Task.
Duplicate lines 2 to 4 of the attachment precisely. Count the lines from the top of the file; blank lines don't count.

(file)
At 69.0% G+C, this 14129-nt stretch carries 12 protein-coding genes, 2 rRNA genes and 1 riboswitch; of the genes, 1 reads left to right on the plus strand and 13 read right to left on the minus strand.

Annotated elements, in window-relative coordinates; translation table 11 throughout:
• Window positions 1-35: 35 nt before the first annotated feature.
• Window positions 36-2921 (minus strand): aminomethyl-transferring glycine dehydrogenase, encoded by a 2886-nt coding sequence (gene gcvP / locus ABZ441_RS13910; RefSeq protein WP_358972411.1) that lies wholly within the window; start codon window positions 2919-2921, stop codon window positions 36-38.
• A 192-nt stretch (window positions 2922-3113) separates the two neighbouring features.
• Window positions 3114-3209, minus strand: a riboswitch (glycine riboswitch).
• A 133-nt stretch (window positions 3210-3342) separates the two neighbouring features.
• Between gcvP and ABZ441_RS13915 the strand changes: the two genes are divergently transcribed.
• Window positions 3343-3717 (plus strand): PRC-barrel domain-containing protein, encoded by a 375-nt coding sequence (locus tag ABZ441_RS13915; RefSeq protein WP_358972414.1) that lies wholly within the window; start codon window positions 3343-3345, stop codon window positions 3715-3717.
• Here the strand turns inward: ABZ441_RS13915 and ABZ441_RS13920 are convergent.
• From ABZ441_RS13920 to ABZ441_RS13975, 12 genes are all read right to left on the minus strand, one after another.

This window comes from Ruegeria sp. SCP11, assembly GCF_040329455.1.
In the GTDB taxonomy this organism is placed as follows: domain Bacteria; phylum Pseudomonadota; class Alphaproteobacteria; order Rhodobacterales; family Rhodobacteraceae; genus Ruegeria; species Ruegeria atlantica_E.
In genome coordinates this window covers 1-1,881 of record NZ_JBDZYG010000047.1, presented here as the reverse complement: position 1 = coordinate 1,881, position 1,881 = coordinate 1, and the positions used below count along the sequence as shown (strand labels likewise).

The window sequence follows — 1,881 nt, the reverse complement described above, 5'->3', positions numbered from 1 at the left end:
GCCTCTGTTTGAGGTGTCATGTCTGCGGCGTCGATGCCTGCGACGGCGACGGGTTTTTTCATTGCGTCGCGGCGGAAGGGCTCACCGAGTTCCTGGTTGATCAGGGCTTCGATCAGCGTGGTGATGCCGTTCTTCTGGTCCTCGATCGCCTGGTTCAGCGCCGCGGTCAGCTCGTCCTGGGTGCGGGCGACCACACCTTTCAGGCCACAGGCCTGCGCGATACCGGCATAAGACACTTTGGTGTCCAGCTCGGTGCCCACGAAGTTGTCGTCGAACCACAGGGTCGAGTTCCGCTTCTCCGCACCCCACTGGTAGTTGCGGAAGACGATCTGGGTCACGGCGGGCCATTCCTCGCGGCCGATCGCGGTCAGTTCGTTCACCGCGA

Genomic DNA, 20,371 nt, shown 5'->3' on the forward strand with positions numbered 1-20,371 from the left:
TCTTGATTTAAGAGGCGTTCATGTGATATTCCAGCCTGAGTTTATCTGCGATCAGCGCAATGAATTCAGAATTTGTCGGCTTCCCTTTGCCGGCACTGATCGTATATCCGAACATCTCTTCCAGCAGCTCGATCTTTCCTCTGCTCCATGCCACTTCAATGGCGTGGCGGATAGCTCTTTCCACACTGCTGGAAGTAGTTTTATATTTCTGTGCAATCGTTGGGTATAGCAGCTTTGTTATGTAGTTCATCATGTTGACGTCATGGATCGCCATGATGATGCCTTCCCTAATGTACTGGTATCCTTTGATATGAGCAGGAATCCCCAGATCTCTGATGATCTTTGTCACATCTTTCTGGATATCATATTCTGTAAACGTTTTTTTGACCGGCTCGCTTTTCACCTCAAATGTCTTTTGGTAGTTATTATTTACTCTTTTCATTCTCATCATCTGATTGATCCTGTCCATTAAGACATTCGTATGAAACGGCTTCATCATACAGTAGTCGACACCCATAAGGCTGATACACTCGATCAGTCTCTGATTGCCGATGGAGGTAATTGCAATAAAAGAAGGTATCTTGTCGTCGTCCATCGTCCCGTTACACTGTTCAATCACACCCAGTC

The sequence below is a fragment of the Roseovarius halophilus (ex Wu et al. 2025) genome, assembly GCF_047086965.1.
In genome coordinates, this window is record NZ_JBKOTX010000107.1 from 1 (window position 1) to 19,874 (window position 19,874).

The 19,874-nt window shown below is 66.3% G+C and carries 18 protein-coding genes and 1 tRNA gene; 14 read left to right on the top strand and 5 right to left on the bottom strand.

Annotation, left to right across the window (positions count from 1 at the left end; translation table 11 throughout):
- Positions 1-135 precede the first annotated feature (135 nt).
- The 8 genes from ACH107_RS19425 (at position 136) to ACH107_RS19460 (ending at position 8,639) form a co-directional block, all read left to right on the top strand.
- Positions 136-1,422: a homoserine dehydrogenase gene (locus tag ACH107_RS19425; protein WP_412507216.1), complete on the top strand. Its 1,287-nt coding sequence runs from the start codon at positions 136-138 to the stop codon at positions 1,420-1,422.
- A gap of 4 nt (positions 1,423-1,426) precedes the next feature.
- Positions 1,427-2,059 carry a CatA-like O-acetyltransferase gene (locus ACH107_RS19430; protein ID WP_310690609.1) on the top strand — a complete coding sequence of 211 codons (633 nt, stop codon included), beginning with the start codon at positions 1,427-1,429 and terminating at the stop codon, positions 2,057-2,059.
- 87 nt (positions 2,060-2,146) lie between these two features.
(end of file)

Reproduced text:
Annotated elements, in window-relative coordinates; translation table 11 throughout:
• Window positions 1-35: 35 nt before the first annotated feature.
• Window positions 36-2921 (minus strand): aminomethyl-transferring glycine dehydrogenase, encoded by a 2886-nt coding sequence (gene gcvP / locus ABZ441_RS13910; RefSeq protein WP_358972411.1) that lies wholly within the window; start codon window positions 2919-2921, stop codon window positions 36-38.